Urgent: “America’s Tech Boom 2.0 Is Here”


By: Chris Rowe — October 27, 2006

Why the Oil Boom is Just Beginning

Hi there.

I hope that you listened to what I said in my March 23rd article on crude oil.

We've seen significant strength come into energy stocks, mainly due to the increased price of light sweet crude.

There are two very important technical signals that you want to act on to avoid being left in the dust, reading about the money that everyone else is making.

The first is the signal that I highlighted in March: The price turnaround coming off of a major (short-term) bottom, when the weekly momentum turns back to positive.

Six Month Daily Chart:

The second signal is a major breakout of a technical pattern.

It would be big if Crude broke a "double top" - meaning that Crude hit a new high, pulled back (on a healthy correction), and then broke that most recent high.

It would be HUGE if Crude broke a "triple top" - which is the pattern shown below. It's TREMENDOUS when a triple top is broken … when the breakout marks a new all time high!

Two Year Weekly Chart:

In the March 23rd issue of The Tycoon Report, I could only tell you about the turnaround, and that you should look for some good energy stocks to invest in.

If you didn't get into any of the oil stocks that recently broke out, I have 2 pieces of great news for you:

1) The run isn't over yet!

If you aren't invested in energy at all, then you should consider taking the first half of your position at this level. If Crude oil pulls back to the $63.00 range, buy the second half of the position. (I'm talking about taking positions in either Crude Oil itself, OR your favorite oil stocks.)

What if you don't have any favorite energy companies? What if your broker doesn't know how to play energy?

2) Today, I can give you a way to directly invest in Crude oil … without actually trading commodity futures.

Have you heard? On Monday morning, the United States Oil Fund (USO) began trading at an opening price of $68.25 on the American Stock Exchange.

The stated objective of the fund is to track the spot price of West Texas Intermediate light, sweet, crude, and the fund will invest in oil futures contracts traded on the New York Mercantile Exchange, or other U.S. and foreign exchanges if necessary.

That's right … I said a "fund." Keep in mind, however, this is not a mutual fund.

This is an ETF that has better tax benefits, lower fees, and many other positives when compared to mutual funds (above and beyond the fact that about 85% of mutual funds under-perform the market).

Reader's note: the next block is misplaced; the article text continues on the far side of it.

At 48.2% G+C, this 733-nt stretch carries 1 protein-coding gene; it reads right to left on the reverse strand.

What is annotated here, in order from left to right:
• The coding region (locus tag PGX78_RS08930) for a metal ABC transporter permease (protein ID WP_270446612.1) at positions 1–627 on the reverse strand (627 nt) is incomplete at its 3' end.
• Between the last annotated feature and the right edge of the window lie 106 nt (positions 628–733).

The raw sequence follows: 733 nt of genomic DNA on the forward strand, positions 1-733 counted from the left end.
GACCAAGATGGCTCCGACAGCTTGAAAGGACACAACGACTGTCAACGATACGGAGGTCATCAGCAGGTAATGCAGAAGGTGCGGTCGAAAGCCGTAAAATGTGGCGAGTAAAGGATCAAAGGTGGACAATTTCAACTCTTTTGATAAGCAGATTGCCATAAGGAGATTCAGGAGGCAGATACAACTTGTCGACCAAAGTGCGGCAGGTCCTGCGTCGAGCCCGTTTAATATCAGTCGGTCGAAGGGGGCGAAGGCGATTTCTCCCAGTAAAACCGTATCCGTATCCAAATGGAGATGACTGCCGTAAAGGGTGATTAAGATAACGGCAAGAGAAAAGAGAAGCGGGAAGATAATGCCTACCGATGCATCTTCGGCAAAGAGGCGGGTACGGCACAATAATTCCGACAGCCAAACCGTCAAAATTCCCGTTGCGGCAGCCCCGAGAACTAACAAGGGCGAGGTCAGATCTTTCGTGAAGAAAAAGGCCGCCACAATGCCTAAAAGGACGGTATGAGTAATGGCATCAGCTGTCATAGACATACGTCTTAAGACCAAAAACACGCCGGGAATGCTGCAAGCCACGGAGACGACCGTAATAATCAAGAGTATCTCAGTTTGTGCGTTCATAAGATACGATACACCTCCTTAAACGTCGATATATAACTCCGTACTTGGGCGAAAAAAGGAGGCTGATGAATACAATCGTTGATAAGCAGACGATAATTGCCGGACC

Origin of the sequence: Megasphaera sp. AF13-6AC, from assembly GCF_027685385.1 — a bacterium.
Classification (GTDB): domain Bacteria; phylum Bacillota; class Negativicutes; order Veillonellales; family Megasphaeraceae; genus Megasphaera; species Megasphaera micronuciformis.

What is an ETF, and why should you care?

You should care because studies have proven that simply being invested in the top performing sectors will BY FAR outperform any other type of investment strategy (whether it be buy and hold, perfect market timing, or what have you), while offering the lowest amount of risk.

It doesn't take a rocket scientist - or even a middle school substitute science teacher on the first day on the job - to figure out that oil is definitely one place where you need to have exposure.

This isn't only to make a killing in the market, but at this point, it's a hedge against all other costs of living.

You want to have exposure to the industries that will show the best performance over the long term.

Exchange traded funds (ETFs) are index funds or trusts that are listed on an exchange and can be traded intraday (meaning you don't have to wait for the end of the day, month, or quarter).

With the ETF, you can basically buy crude at 10:00 am, and sell it at 2:30 pm.

Investors can buy or sell shares in the collective performance of an entire stock or bond portfolio - or in this case, a commodity as a single security.

In this case, The United States Oil Fund (USO) ETF tracks the price of West Texas Intermediate light, sweet, crude. But in many cases, an ETF is a basket of stocks in a particular group.

For instance, the top ten holdings of the Select Sector SPDR-Energy (XLE) ETF as of 12/30/05 are:

  • CHEVRON CORP 12.02%

This accounts for a total of 63.72% of the ETF.

The holdings are rebalanced each quarter, so if you own an ETF currently, you should check the holdings of the ETF since we have started a new quarter and it's important to know what you own.

Tax Efficiency

ETFs, like index funds in general, tend to offer greater tax benefits because they generate fewer capital gains due to low turnover of the securities that comprise the portfolio.

Generally, an ETF only sells securities to reflect changes in its underlying index. Exchange trading of ETFs further enhances their tax efficiency.

Investors who want to liquidate shares in an ETF simply sell them to other investors through exchange trading. Because of this unique structure, ETFs are not required to sell securities to meet investor cash redemptions, potentially generating capital gains tax liability for remaining investors.

Keep in mind that the sale of an ETF will generate capital gains/losses for the investor who is liquidating shares.

Lower Costs

Expenses can have a significant impact on returns for investors.

ETFs, in general, have significantly lower annual expense ratios than other investment products. ETFs are less likely to experience high management fees because they are index-based, not "actively" managed.

And, since they trade on an exchange, ETFs are insulated from the costs of having to buy and sell securities to accommodate shareholder purchases and redemptions.

The moral of the story is that you need to get in the game if you aren't in already.

I'll repeat what I said on March 23rd: This is not the Technology stock market of 2000.

This isn't the Real Estate market of today, where you are kicking yourself for not buying 10 years ago.

Commodity bull markets, on average, last 15 years. And this market really just started moving within the last 5 years.

Ride The Trend!

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